We all know that interest rates are low, which means that your rates on bonds, bank CD’s, or any other fixed-income investment are also low. Investors are reaching for anything that might improve their current return. One such “reach” that is being heavily promoted by the insurance companies that issue them is an Indexed Variable Annuity. If you have seen any of these promotions and are considering a purchase of an Indexed Variable Annuity, my advice is: Beware!
I say Beware because you at least have to understand all of the vocabulary of this part of the investment world and how each word relates to your money and your investment. An Annuity is a steady stream of income over a period of time. Typically the income stream is fixed, and therein lies one issue with an indexed variable annuity: Its income stream is not fixed.
Having dealt with the noun in this type of investment, let’s move to the adjectives. Variable means just that – not fixed. The owner of a variable annuity doesn’t know for sure what the income stream will be, at least for a period of time, based on the type of variable annuity it is. This isn’t necessarily a bad thing; just different than traditional fixed annuities. If you can deal with the uncertainty of the variable payout rate, then the investment could work for you. The current return of variable annuities depends on the performance of a portfolio of securities (usually mutual funds) that the issuer (typically an insurance company) invests in. A variable annuity will often have a “floor” return that provides the annuity holder some safety, but your principal can be at risk when you invest in a variable annuity. Current returns of such investments are difficult to search and find on the internet – a lot different than traditional bond rates or dividend rates of stocks.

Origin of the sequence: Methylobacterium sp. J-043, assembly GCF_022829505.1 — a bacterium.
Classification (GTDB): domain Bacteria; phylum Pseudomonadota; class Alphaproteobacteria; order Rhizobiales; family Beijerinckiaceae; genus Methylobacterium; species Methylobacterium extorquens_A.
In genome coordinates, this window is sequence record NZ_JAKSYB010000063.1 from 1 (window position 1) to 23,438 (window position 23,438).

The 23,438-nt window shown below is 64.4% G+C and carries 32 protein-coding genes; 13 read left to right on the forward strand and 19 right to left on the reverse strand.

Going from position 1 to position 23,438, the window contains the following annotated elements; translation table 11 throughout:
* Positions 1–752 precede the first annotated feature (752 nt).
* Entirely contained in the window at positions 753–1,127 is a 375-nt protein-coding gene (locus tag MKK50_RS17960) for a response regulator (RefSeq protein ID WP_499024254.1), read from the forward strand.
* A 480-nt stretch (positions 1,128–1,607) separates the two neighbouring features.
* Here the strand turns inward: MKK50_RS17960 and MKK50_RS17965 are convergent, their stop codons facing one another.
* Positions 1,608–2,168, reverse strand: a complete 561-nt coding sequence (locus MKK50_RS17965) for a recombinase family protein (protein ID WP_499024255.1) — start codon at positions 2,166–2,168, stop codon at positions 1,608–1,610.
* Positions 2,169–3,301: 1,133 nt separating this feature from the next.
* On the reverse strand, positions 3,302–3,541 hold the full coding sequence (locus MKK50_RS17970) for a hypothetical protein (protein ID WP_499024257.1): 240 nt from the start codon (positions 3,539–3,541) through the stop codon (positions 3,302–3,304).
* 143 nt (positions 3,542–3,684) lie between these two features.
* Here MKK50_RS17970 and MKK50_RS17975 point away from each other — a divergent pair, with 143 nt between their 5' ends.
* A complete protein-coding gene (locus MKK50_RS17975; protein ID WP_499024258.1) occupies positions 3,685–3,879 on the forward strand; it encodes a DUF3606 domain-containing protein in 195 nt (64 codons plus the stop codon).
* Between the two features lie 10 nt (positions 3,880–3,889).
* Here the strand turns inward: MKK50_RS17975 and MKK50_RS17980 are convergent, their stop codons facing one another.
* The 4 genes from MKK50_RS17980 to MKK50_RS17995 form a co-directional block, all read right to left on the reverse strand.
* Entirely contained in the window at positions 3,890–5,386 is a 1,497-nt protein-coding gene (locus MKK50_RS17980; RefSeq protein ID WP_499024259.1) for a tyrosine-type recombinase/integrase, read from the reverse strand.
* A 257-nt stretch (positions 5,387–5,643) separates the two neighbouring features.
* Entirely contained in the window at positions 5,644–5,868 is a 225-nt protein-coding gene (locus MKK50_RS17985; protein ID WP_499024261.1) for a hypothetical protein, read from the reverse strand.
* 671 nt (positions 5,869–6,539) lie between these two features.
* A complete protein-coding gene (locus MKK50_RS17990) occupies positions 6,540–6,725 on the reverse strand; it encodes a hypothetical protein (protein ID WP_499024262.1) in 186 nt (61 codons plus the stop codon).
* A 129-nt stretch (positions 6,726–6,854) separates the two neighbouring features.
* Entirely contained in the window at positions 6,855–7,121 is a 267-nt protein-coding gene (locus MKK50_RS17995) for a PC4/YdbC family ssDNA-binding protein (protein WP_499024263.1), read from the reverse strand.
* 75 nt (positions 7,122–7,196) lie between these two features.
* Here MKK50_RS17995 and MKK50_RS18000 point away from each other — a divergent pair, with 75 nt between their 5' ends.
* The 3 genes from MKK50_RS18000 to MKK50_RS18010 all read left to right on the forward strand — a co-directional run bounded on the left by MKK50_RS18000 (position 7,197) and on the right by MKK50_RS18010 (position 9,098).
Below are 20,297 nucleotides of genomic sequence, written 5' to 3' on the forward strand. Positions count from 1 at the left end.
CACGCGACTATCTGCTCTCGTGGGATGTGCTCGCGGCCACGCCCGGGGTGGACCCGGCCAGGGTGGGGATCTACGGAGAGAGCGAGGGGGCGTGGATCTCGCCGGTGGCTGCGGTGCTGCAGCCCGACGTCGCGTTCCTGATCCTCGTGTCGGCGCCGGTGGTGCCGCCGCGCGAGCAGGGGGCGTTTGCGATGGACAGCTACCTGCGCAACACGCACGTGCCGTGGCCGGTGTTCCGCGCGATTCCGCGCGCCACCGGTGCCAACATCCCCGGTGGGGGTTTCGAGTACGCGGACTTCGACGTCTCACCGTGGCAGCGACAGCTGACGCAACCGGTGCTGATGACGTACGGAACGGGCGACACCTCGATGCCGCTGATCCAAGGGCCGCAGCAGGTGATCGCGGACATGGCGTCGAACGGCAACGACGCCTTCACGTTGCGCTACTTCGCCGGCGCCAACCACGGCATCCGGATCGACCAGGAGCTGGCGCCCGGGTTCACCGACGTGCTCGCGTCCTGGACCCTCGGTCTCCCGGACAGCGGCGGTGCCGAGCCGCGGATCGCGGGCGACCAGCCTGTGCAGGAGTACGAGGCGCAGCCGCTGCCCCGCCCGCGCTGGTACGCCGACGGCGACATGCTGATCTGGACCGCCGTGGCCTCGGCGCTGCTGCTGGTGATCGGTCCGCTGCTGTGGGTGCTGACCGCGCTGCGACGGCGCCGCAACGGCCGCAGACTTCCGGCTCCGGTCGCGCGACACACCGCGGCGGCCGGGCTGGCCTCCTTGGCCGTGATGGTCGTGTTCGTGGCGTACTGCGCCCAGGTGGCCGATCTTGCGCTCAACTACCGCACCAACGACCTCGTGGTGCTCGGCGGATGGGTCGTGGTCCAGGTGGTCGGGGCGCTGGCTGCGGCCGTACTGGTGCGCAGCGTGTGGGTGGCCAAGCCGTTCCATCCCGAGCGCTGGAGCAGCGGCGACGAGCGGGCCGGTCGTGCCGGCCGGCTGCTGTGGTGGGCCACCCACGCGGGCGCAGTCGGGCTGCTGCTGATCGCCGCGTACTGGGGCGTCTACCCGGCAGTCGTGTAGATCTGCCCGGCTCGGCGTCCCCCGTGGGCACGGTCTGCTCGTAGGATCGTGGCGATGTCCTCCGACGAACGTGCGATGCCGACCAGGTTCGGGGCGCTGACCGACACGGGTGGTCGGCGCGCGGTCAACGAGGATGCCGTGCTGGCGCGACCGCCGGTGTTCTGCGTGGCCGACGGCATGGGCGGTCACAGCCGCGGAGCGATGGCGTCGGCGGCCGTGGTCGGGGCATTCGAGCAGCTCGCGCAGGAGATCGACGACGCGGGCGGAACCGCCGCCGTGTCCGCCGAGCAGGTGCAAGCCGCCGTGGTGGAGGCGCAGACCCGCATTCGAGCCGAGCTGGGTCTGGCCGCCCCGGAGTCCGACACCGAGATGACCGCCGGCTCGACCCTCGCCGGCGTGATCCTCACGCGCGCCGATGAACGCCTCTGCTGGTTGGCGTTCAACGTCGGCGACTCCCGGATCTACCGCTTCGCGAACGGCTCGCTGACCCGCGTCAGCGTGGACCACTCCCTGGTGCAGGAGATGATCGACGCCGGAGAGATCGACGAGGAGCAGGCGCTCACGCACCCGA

The second adjective means that the annuity’s return is tied to a major stock index, such as the S&P 500 index. Often there is a provision such as your return will be no lower than 0% (i.e., you don’t lose money) and will be up to 70% of the performance of the S&P 500 index. That may sound like not such a bad deal, but the return is variable, not fixed; your money will be tied up in the investment for the long term and it may be difficult to get your money out if you need it; and there are high fees.
Other terms you need to be comfortable with if you consider an indexed variable annuity:
- Term Cap: The most you can earn during a given term, usually a number of years, and usually expressed as a percentage (such as 70% in my example above) of the underlying index.
- Participation Rate: The percentage rate of return that you earn, up to the expressed Cap.
- Trigger: If the underlying index has a positive return for the year, that “triggers” participation in that return for the annuity holder.
- Floor and Protection Level: If the underlying index goes down, the insurer will “eat” the loss up to a certain floor amount. Sometimes the floor is 0%, but other times it may be a negative number, meaning you as the annuity holder could lose money.
Indexed Variable Annuities are complicated, and it is said they are “sold” rather than “bought.” Go ahead and Google “Rates on Indexed Variable Annuities”, and you will not see a percentage rate that is easily explainable or comparable among different issuers. The current returns on traditional fixed income investments are low, and you may be looking out there for alternatives. Unfortunately, I don’t see the upside of owning an indexed variable annuities as commensurate with the downside of owning such an investment. That said, it may work for you, but at least make sure you understand what you are getting yourself into. Contact me if you think I might help.